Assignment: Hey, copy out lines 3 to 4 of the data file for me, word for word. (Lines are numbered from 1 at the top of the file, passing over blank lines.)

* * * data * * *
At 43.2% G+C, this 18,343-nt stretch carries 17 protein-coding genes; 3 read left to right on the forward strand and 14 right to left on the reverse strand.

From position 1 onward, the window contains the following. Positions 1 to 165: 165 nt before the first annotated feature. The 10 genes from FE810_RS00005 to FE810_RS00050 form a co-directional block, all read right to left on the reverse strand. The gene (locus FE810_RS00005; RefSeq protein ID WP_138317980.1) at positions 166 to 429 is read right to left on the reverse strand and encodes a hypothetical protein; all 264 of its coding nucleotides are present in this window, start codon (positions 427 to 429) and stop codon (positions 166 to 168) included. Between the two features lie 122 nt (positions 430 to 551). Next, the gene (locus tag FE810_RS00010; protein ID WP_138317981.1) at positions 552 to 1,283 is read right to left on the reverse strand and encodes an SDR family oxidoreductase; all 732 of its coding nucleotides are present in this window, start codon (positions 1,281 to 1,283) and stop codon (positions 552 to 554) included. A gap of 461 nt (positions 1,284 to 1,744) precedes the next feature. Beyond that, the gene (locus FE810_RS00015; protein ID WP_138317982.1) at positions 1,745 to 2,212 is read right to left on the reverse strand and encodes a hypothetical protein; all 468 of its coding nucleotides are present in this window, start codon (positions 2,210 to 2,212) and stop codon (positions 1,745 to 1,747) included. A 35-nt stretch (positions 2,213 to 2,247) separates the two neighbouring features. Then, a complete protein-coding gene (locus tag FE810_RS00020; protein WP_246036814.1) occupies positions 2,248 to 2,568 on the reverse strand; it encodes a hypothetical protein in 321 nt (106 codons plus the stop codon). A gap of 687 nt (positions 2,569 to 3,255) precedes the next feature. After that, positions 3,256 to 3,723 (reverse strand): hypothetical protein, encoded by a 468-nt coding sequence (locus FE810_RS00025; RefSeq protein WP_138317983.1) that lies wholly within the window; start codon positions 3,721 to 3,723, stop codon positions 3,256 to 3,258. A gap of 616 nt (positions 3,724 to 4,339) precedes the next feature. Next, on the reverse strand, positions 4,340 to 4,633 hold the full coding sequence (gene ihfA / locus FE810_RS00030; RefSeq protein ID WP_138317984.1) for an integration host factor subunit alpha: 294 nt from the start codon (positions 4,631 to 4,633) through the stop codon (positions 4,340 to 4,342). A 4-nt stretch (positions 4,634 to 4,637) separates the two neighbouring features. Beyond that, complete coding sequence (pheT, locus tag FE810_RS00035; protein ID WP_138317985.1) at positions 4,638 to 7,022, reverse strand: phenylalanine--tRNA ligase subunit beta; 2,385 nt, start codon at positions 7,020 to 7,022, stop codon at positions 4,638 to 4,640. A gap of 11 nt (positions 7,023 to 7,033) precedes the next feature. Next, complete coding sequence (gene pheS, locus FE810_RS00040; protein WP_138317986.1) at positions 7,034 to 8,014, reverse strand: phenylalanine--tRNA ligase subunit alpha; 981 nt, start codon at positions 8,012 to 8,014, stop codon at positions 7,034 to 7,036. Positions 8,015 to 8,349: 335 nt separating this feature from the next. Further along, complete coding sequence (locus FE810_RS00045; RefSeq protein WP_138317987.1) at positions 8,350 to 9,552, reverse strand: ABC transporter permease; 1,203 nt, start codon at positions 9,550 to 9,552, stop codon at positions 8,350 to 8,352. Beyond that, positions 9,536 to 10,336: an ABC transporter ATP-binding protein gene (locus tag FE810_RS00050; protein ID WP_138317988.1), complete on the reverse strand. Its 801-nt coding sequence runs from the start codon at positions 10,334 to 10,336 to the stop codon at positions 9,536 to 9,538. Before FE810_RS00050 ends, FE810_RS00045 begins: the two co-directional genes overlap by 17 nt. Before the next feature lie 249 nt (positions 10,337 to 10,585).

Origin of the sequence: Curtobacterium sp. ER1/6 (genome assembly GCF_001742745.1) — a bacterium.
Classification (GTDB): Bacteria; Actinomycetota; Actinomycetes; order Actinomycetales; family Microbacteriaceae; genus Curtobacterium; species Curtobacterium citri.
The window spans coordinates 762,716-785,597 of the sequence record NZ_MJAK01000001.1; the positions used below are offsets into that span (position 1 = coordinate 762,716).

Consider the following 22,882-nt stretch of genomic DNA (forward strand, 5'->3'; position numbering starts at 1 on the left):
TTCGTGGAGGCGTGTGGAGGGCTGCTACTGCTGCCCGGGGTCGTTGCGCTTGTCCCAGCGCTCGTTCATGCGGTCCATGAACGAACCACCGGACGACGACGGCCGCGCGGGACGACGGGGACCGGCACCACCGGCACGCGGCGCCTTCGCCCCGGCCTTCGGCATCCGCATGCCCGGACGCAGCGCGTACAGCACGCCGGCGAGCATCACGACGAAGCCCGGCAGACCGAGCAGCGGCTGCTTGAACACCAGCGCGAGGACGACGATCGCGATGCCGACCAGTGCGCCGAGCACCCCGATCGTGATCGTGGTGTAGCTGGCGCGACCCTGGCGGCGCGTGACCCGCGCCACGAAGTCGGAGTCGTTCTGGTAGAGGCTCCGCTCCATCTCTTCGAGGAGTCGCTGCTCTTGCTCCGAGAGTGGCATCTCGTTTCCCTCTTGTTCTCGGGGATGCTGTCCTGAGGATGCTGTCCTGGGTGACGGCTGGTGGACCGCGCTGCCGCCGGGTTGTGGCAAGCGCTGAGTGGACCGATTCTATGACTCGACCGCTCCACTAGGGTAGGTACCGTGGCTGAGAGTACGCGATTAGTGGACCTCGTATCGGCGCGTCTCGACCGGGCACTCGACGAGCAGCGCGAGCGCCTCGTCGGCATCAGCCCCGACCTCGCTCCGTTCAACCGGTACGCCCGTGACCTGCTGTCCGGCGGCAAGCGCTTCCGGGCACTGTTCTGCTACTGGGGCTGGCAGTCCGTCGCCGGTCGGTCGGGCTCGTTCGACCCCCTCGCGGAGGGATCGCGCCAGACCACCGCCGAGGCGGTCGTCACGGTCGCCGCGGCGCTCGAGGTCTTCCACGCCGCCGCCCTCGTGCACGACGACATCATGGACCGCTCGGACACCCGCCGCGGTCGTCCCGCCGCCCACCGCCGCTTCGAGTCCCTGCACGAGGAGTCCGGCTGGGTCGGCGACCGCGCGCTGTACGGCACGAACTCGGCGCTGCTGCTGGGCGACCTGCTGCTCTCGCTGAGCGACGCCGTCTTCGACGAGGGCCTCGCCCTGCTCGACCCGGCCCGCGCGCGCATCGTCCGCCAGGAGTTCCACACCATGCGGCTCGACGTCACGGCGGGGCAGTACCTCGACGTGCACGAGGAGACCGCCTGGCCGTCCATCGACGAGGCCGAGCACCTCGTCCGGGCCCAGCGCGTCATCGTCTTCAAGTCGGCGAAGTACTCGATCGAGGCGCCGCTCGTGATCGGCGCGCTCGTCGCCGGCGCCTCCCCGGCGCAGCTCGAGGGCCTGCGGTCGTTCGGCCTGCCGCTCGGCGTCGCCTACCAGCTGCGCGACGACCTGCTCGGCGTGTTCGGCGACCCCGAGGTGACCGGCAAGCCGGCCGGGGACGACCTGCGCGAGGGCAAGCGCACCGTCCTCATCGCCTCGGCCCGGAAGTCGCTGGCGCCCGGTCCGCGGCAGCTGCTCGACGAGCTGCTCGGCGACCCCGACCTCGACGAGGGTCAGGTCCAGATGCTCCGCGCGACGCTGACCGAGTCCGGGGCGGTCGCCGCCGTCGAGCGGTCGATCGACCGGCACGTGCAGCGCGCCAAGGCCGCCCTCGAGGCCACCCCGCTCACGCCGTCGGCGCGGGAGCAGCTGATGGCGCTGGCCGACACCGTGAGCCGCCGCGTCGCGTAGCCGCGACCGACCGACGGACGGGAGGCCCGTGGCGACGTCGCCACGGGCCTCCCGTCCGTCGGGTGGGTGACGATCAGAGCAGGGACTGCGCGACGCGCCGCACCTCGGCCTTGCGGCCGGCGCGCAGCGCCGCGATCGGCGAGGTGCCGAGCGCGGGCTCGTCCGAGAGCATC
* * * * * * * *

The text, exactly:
Origin of the sequence: Curtobacterium sp. ER1/6 (genome assembly GCF_001742745.1) — a bacterium.
Classification (GTDB): Bacteria; Actinomycetota; Actinomycetes; order Actinomycetales; family Microbacteriaceae; genus Curtobacterium; species Curtobacterium citri.